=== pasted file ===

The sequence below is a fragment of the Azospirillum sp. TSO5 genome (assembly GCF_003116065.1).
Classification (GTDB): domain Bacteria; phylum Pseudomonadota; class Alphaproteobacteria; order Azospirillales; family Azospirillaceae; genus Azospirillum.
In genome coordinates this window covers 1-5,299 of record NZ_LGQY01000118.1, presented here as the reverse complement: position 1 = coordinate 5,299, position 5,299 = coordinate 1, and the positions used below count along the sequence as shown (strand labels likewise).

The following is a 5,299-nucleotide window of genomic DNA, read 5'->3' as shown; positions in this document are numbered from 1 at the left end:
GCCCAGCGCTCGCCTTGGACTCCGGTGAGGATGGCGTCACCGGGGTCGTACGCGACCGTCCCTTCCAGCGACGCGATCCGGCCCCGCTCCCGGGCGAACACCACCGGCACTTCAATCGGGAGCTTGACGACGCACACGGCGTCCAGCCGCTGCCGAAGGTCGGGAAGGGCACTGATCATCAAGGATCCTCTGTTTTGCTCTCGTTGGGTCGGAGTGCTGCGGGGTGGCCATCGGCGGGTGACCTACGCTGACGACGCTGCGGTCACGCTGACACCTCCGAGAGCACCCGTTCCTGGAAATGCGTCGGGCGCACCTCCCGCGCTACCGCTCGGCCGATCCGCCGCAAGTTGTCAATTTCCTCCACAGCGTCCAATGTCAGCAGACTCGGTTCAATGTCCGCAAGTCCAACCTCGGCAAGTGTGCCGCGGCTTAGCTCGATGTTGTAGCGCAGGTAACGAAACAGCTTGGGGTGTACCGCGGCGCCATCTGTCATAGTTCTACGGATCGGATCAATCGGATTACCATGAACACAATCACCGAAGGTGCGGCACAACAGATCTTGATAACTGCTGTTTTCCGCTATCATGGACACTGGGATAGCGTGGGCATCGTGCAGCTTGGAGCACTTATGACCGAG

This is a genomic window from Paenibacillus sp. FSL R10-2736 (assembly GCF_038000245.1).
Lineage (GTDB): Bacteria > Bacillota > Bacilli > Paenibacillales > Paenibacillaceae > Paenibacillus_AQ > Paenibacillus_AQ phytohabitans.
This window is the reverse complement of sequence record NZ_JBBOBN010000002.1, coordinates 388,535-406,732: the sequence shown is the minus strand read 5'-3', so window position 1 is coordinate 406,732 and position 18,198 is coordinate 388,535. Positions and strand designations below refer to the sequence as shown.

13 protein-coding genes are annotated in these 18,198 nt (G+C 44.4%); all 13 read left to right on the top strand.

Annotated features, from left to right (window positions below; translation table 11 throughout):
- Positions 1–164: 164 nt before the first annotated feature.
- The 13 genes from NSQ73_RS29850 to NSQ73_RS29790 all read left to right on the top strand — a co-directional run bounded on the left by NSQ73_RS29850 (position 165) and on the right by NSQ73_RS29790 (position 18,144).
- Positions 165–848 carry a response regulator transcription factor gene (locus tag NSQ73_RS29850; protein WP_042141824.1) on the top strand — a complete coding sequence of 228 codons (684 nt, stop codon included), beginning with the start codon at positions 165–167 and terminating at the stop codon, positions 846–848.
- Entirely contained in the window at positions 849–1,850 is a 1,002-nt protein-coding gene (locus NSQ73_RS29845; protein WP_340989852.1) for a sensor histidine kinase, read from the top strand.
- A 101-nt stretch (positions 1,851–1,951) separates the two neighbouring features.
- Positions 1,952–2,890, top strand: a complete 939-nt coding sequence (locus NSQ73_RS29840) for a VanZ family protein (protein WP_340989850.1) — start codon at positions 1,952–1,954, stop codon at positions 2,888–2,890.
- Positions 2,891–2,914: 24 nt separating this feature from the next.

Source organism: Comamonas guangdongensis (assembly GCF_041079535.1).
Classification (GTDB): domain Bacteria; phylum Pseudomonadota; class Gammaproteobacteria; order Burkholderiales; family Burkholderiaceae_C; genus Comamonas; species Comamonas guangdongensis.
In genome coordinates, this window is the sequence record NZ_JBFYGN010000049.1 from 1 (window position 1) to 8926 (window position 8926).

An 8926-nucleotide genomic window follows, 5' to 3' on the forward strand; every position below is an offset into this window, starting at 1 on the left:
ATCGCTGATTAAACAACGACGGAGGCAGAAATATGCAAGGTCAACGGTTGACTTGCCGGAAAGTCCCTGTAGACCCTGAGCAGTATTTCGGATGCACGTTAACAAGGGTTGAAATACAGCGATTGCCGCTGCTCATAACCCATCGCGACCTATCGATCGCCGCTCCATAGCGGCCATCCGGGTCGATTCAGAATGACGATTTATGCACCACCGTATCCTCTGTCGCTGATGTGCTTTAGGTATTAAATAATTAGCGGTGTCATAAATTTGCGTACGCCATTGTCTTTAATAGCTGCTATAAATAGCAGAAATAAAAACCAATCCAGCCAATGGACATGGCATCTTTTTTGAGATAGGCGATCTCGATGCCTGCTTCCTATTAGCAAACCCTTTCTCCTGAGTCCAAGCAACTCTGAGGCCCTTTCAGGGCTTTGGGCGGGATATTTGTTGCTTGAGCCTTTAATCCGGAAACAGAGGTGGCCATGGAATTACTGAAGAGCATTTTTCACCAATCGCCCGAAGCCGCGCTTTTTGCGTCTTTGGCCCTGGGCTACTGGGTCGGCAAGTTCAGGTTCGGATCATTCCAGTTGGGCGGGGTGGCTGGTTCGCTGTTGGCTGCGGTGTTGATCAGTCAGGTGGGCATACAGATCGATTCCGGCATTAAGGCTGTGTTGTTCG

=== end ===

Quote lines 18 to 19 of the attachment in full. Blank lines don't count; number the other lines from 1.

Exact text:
Source organism: Comamonas guangdongensis (assembly GCF_041079535.1).
Classification (GTDB): domain Bacteria; phylum Pseudomonadota; class Gammaproteobacteria; order Burkholderiales; family Burkholderiaceae_C; genus Comamonas; species Comamonas guangdongensis.